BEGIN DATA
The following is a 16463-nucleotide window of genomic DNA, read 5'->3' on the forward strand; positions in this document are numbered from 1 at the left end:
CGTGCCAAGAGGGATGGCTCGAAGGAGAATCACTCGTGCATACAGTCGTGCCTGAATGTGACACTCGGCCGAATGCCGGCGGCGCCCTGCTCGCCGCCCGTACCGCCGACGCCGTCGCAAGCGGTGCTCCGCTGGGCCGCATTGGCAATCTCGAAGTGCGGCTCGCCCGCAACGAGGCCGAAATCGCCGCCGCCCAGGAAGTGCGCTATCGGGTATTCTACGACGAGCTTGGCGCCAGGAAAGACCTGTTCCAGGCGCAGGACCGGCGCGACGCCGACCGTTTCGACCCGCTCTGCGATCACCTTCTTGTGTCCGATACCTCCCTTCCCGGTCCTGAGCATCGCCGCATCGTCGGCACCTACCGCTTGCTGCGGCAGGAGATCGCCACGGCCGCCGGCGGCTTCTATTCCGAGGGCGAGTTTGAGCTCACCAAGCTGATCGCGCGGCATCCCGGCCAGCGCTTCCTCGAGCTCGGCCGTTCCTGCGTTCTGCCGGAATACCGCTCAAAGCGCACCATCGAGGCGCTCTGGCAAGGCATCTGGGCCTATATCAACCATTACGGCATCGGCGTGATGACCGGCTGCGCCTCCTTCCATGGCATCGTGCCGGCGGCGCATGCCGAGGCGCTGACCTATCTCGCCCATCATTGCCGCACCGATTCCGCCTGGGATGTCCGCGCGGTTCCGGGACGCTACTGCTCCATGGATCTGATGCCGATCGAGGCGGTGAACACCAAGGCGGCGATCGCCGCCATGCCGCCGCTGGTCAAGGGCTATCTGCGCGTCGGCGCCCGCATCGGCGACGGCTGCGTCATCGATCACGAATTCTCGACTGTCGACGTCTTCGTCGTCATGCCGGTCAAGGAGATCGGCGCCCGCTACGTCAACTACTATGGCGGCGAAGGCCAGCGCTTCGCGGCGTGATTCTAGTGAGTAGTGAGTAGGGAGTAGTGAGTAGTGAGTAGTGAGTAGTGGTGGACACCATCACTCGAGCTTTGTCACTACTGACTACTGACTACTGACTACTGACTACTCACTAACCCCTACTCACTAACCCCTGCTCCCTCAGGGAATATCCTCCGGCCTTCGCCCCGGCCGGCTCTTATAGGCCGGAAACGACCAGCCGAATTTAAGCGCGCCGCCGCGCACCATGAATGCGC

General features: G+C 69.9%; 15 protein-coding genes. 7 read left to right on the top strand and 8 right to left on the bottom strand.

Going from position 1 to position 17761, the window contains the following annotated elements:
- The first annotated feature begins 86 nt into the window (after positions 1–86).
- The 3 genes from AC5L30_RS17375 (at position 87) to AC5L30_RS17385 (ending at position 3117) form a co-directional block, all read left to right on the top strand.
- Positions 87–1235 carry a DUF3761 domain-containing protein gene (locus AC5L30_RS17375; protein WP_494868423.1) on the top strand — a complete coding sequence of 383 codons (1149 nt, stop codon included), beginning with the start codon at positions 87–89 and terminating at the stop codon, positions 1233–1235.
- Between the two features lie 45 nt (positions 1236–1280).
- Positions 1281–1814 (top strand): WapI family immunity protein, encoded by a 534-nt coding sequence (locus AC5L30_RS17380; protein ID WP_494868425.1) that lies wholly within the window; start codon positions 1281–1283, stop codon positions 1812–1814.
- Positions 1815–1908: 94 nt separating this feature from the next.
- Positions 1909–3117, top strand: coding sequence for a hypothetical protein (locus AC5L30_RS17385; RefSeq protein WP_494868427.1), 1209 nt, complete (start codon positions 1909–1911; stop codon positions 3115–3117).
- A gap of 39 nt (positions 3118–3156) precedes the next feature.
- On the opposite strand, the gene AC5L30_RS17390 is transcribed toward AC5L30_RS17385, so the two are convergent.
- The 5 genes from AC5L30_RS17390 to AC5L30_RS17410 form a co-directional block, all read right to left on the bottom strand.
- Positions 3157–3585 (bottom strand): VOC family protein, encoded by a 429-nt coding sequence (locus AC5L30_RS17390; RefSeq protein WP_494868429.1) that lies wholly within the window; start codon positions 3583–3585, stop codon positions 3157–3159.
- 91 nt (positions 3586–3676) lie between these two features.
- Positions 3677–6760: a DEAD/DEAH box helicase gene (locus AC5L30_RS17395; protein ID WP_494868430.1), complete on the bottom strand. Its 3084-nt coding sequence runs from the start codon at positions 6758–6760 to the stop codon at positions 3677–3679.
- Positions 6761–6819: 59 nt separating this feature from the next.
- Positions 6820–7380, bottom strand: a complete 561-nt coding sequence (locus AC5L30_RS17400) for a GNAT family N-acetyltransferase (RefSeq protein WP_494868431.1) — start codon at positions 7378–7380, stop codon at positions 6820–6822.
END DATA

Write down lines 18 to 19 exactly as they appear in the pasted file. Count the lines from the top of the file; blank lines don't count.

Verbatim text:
- Positions 6761–6819: 59 nt separating this feature from the next.
- Positions 6820–7380, bottom strand: a complete 561-nt coding sequence (locus AC5L30_RS17400) for a GNAT family N-acetyltransferase (RefSeq protein WP_494868431.1) — start codon at positions 7378–7380, stop codon at positions 6820–6822.